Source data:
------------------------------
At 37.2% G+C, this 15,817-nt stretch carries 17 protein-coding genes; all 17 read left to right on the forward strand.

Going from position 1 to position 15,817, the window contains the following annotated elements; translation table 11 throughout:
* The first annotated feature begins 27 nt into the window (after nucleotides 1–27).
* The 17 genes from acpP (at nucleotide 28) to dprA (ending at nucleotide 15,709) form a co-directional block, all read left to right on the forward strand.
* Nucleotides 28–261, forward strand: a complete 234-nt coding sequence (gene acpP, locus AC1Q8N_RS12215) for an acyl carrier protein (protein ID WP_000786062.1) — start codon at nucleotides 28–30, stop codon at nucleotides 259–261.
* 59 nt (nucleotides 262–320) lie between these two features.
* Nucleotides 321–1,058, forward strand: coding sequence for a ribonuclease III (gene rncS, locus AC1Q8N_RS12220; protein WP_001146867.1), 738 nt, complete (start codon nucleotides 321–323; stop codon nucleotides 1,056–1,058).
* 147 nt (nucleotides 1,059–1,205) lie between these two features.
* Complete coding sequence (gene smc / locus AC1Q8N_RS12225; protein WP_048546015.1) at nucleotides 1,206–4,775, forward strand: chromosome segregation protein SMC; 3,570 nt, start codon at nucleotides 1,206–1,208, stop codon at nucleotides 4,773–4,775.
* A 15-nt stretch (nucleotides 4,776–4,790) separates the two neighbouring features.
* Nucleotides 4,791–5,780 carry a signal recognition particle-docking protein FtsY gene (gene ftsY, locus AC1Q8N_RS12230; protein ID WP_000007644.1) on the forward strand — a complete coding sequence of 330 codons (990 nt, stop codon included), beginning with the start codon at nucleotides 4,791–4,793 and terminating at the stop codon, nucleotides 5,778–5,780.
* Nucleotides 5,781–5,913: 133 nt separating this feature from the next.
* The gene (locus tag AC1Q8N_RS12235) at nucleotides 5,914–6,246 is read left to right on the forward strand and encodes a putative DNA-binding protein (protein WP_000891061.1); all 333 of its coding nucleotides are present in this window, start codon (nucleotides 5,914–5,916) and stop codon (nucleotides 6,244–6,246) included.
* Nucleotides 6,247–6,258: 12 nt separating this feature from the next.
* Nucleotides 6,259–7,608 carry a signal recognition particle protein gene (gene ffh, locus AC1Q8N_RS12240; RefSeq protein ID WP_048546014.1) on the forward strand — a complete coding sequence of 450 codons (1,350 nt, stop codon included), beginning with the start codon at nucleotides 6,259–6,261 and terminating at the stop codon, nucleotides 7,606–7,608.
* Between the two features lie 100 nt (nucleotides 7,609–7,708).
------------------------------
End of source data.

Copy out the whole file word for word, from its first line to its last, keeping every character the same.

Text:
At 37.2% G+C, this 15,817-nt stretch carries 17 protein-coding genes; all 17 read left to right on the forward strand.

Going from position 1 to position 15,817, the window contains the following annotated elements; translation table 11 throughout:
* The first annotated feature begins 27 nt into the window (after nucleotides 1–27).
* The 17 genes from acpP (at nucleotide 28) to dprA (ending at nucleotide 15,709) form a co-directional block, all read left to right on the forward strand.
* Nucleotides 28–261, forward strand: a complete 234-nt coding sequence (gene acpP, locus AC1Q8N_RS12215) for an acyl carrier protein (protein ID WP_000786062.1) — start codon at nucleotides 28–30, stop codon at nucleotides 259–261.
* 59 nt (nucleotides 262–320) lie between these two features.
* Nucleotides 321–1,058, forward strand: coding sequence for a ribonuclease III (gene rncS, locus AC1Q8N_RS12220; protein WP_001146867.1), 738 nt, complete (start codon nucleotides 321–323; stop codon nucleotides 1,056–1,058).
* 147 nt (nucleotides 1,059–1,205) lie between these two features.
* Complete coding sequence (gene smc / locus AC1Q8N_RS12225; protein WP_048546015.1) at nucleotides 1,206–4,775, forward strand: chromosome segregation protein SMC; 3,570 nt, start codon at nucleotides 1,206–1,208, stop codon at nucleotides 4,773–4,775.
* A 15-nt stretch (nucleotides 4,776–4,790) separates the two neighbouring features.
* Nucleotides 4,791–5,780 carry a signal recognition particle-docking protein FtsY gene (gene ftsY, locus AC1Q8N_RS12230; protein ID WP_000007644.1) on the forward strand — a complete coding sequence of 330 codons (990 nt, stop codon included), beginning with the start codon at nucleotides 4,791–4,793 and terminating at the stop codon, nucleotides 5,778–5,780.
* Nucleotides 5,781–5,913: 133 nt separating this feature from the next.
* The gene (locus tag AC1Q8N_RS12235) at nucleotides 5,914–6,246 is read left to right on the forward strand and encodes a putative DNA-binding protein (protein WP_000891061.1); all 333 of its coding nucleotides are present in this window, start codon (nucleotides 5,914–5,916) and stop codon (nucleotides 6,244–6,246) included.
* Nucleotides 6,247–6,258: 12 nt separating this feature from the next.
* Nucleotides 6,259–7,608 carry a signal recognition particle protein gene (gene ffh, locus AC1Q8N_RS12240; RefSeq protein ID WP_048546014.1) on the forward strand — a complete coding sequence of 450 codons (1,350 nt, stop codon included), beginning with the start codon at nucleotides 6,259–6,261 and terminating at the stop codon, nucleotides 7,606–7,608.
* Between the two features lie 100 nt (nucleotides 7,609–7,708).